More info about Dragon Age
John Woo Presents Stranglehold
It’s no big revelation that the union of games and movies is rarely a blessed one. Abominations have been hatched from the intersect of these two media, and it’s easy to shudder at the thought of more game and movie crossovers. But what happens when a movie director directs a game? And what happens when that director is John Woo, the father of bullet time and creator of Hong Kong blood opera cinema? And what happens when the game is billed as a sequel to Woo’s most famous work, “Hard Boiled”? Stranglehold happens. The gameplay may resemble Max Payne, even down to the game’s bullet-time - titled ‘Tequila Time’ after the main character – but the steady hand of John Woo behind the action sequences means that battles will be more than just an exercise in tapping the bullet-time key and twisting around to blast everyone in the room. There will be beauty in the madness and art in the destruction, and the game looks to be every bit as balletic as it is devastating.
More info about Stranglehold
S.T.A.L.K.E.R.: Shadow of Chernobyl
Hopefully this will be the last year that S.T.A.L.K.E.R. makes an appearance on critics’ ‘most wanted’ lists. It was delayed in 2004 so that it wouldn’t have to directly compete with established heavyweights such as Doom 3 and Half-Life 2, and further delayed to optimize and update the code base, but the first-person post-apocalyptic survival-shooter roleplaying game from Ukrainian developer GSC Game World is poised for a first quarter 2007 release and doesn’t look to be going the way of Duke Nukem Forever anytime soon. Good post-apocalyptic roleplaying games have been few and far-between since the days when Fallout roamed the earth, and S.T.A.L.K.E.R. mixes up open-ended roleplaying and exploration with the savagery and chaos of a first-person shooter, sets it all in the irradiated ghost town of Chernobyl, and sends the player forth to do as they please. Good times all around.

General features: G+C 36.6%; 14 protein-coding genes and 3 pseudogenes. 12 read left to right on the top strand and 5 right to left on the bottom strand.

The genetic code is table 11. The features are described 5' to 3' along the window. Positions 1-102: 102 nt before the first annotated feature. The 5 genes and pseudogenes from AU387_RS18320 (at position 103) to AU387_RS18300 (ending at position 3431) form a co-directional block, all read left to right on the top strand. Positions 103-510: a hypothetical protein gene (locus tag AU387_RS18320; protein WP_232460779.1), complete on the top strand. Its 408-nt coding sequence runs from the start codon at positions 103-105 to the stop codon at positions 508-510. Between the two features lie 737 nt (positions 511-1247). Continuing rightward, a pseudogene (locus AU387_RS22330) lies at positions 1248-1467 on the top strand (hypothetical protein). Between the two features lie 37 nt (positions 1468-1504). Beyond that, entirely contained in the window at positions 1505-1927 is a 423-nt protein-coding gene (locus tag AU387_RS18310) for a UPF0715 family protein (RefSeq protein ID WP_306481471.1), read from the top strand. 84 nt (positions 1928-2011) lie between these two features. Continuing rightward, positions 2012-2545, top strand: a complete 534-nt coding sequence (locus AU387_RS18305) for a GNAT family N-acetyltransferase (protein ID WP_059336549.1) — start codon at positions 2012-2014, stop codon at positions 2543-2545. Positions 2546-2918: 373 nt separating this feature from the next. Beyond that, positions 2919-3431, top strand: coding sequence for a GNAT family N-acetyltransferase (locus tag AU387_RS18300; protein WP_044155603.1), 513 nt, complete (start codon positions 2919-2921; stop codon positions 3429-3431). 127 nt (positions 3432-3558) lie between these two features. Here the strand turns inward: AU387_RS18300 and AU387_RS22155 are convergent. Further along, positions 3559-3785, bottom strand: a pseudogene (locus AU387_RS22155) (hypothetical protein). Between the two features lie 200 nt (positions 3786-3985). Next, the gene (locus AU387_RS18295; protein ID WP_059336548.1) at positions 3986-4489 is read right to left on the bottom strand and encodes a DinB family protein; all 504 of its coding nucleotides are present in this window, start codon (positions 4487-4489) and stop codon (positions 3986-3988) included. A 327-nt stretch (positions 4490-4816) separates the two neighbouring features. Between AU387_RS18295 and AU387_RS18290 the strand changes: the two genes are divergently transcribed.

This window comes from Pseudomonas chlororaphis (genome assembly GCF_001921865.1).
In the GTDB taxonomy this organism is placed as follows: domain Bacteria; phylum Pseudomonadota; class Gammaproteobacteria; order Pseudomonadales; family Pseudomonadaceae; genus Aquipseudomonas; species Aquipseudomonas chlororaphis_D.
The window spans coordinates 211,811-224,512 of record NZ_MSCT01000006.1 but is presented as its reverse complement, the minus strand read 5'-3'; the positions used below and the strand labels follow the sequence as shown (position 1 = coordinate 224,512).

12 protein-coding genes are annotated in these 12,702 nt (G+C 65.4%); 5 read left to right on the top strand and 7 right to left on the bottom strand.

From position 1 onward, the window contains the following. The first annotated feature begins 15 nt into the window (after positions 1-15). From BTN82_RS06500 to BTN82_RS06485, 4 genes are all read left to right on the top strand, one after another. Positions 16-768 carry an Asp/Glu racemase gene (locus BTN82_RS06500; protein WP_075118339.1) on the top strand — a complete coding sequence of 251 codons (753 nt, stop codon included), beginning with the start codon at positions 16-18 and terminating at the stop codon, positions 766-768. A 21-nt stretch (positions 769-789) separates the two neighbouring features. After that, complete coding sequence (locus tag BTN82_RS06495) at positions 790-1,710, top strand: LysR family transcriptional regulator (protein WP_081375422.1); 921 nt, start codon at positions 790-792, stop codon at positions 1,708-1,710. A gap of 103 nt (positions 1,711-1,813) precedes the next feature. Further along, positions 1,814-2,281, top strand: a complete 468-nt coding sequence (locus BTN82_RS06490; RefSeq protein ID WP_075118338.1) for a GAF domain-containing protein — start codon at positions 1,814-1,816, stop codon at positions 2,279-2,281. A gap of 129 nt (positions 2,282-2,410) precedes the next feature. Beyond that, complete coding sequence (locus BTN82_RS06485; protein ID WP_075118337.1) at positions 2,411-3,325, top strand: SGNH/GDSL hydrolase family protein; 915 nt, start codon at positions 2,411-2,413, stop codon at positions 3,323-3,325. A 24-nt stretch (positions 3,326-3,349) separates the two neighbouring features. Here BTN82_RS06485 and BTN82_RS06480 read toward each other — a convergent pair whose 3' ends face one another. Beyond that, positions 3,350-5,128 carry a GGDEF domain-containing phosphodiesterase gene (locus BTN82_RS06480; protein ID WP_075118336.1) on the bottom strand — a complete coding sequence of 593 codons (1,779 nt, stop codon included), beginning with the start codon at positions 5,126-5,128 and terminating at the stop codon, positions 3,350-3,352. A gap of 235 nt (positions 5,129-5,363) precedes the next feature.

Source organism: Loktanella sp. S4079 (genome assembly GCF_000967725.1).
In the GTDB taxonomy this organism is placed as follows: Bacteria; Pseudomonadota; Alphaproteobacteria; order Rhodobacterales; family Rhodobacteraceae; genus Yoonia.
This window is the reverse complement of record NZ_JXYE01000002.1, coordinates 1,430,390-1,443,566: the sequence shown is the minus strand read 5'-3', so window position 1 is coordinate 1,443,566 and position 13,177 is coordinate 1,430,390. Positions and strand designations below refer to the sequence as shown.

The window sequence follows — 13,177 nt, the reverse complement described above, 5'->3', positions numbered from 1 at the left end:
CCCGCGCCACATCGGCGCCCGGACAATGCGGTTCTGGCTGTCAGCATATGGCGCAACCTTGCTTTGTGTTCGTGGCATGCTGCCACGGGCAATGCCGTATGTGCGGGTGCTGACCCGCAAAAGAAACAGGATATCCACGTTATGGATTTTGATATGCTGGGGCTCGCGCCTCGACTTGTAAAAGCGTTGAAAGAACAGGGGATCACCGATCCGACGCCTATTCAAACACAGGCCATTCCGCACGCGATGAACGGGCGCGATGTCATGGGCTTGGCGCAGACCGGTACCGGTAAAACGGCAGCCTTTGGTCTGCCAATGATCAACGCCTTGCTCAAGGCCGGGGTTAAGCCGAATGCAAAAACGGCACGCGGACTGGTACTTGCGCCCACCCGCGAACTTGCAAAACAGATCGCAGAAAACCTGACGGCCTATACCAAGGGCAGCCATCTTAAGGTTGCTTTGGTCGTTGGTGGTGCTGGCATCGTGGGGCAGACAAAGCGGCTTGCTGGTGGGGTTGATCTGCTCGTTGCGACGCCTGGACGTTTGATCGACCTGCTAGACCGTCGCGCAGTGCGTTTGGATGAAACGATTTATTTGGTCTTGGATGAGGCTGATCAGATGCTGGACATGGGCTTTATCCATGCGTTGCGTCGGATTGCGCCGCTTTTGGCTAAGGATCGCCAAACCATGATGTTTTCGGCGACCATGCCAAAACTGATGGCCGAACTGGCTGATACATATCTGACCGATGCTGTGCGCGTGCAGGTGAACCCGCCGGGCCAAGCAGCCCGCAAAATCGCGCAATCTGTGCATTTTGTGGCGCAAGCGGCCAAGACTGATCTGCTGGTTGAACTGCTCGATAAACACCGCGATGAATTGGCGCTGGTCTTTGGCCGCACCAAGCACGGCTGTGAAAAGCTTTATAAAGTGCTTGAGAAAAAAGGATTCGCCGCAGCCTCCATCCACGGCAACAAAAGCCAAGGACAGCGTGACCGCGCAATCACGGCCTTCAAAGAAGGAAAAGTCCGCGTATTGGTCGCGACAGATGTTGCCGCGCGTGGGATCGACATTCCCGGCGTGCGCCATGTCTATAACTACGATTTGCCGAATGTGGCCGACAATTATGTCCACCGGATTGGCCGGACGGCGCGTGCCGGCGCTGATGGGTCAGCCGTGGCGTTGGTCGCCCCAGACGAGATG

More info about S.T.A.L.K.E.R.
The more Madden and Tomb Raider games the industry pumps out, the more appealing the independent development side of things seems. The beauty of the PC as a platform is its openness to independent content, from mods of existing popular titles to entirely new and different games. The experimental nature of independent content means that a lot more risks can be taken, leading both to some abysmal failures and some wild successes. Penumbra: Overture is a dark and atmospheric adventure game (think Lovecraft) with an innovative physics system that works its way into the game’s puzzles (think Half-Life 2’s gravity gun but applied to everything in the world) and a slowly-unfolding sinister storyline. And did we mention that it will retail for less than $20?
More info about Penumbra
Seriously. It’s a game about brewing beer. What more could you possibly want?
More info about Beer Tycoon
If even half of these titles prove to be as good as they promise (or are even released, for that matter), it will be a good day indeed. The next year looks so bright we have to wear rose-colored shades.